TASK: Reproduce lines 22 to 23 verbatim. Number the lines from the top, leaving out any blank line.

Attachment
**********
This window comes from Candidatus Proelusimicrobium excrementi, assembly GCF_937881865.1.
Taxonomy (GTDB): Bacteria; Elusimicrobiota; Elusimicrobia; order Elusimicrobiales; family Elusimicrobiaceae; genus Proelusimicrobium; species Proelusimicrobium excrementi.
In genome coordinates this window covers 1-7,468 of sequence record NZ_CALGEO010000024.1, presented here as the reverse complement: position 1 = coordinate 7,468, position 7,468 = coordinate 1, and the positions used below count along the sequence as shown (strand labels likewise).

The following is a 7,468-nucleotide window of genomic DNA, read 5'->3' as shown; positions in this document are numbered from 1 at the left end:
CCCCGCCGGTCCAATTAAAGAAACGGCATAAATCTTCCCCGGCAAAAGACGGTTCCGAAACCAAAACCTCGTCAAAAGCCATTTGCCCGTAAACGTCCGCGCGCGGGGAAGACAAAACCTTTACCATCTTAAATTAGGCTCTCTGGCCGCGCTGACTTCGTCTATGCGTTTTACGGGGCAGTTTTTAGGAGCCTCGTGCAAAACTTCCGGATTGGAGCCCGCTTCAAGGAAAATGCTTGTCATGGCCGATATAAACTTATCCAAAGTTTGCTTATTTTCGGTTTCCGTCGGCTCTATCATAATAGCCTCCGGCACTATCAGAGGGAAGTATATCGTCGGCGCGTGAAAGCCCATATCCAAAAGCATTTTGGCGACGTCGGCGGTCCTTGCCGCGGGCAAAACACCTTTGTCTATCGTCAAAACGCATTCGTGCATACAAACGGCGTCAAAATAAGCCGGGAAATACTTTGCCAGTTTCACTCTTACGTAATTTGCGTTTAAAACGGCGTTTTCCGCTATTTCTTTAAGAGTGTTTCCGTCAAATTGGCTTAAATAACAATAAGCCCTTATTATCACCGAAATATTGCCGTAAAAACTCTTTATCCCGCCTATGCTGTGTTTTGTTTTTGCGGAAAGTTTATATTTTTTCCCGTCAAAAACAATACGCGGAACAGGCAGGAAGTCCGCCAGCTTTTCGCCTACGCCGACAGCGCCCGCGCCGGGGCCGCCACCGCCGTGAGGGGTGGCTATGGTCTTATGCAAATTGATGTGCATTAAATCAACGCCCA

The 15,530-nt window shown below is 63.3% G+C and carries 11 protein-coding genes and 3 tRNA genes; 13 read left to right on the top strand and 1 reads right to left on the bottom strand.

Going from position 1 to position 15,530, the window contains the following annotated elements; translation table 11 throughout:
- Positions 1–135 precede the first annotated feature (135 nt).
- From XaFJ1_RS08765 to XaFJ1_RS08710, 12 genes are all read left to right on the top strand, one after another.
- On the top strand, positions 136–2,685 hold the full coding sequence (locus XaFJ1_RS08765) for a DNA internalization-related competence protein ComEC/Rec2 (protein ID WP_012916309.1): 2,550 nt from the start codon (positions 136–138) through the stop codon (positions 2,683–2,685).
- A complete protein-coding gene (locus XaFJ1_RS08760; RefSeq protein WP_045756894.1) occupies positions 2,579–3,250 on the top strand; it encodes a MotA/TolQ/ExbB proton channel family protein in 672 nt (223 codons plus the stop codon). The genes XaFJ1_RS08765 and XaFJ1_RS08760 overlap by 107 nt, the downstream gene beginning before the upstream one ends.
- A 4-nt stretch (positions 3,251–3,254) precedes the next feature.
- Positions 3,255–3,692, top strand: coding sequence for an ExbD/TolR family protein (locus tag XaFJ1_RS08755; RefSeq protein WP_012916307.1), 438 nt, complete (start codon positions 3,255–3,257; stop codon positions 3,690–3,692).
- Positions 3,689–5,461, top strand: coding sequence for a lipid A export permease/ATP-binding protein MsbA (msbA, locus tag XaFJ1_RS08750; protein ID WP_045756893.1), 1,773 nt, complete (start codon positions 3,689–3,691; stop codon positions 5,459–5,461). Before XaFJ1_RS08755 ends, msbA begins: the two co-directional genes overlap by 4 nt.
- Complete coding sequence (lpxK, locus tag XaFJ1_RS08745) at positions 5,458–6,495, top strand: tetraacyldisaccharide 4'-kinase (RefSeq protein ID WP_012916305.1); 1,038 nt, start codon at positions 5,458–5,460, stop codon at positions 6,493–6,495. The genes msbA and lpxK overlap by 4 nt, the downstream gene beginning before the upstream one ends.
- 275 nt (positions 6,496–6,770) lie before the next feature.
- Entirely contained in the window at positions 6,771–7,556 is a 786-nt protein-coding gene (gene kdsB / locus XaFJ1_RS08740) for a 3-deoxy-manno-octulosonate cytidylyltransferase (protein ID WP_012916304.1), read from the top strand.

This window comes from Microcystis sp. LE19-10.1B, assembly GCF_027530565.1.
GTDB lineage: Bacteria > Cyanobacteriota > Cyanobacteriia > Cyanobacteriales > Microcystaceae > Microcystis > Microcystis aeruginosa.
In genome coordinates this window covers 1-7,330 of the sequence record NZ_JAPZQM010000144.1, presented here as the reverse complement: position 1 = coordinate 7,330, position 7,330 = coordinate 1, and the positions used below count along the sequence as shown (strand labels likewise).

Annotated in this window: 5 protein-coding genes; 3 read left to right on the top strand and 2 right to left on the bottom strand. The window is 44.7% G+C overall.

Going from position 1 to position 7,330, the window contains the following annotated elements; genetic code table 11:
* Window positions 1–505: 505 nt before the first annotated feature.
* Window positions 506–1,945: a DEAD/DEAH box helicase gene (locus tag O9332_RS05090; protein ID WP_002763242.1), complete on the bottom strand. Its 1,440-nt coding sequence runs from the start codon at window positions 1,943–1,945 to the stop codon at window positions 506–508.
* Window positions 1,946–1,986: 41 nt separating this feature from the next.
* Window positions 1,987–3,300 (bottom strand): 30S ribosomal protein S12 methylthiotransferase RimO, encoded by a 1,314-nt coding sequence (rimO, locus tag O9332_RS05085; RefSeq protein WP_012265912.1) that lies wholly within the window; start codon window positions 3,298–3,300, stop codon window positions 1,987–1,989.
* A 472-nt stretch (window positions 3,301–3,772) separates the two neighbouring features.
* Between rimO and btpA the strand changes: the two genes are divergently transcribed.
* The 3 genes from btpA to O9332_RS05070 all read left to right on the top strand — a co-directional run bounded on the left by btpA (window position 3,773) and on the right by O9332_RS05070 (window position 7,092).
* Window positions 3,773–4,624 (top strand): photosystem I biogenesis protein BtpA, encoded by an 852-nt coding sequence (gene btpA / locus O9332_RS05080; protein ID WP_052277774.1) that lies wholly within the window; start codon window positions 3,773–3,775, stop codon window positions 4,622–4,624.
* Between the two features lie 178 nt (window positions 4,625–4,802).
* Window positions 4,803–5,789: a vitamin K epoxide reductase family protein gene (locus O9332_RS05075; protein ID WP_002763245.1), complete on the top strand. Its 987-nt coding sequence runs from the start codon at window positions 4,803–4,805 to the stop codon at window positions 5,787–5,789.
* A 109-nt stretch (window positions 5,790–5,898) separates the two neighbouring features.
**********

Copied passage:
Going from position 1 to position 7,330, the window contains the following annotated elements; genetic code table 11:
* Window positions 1–505: 505 nt before the first annotated feature.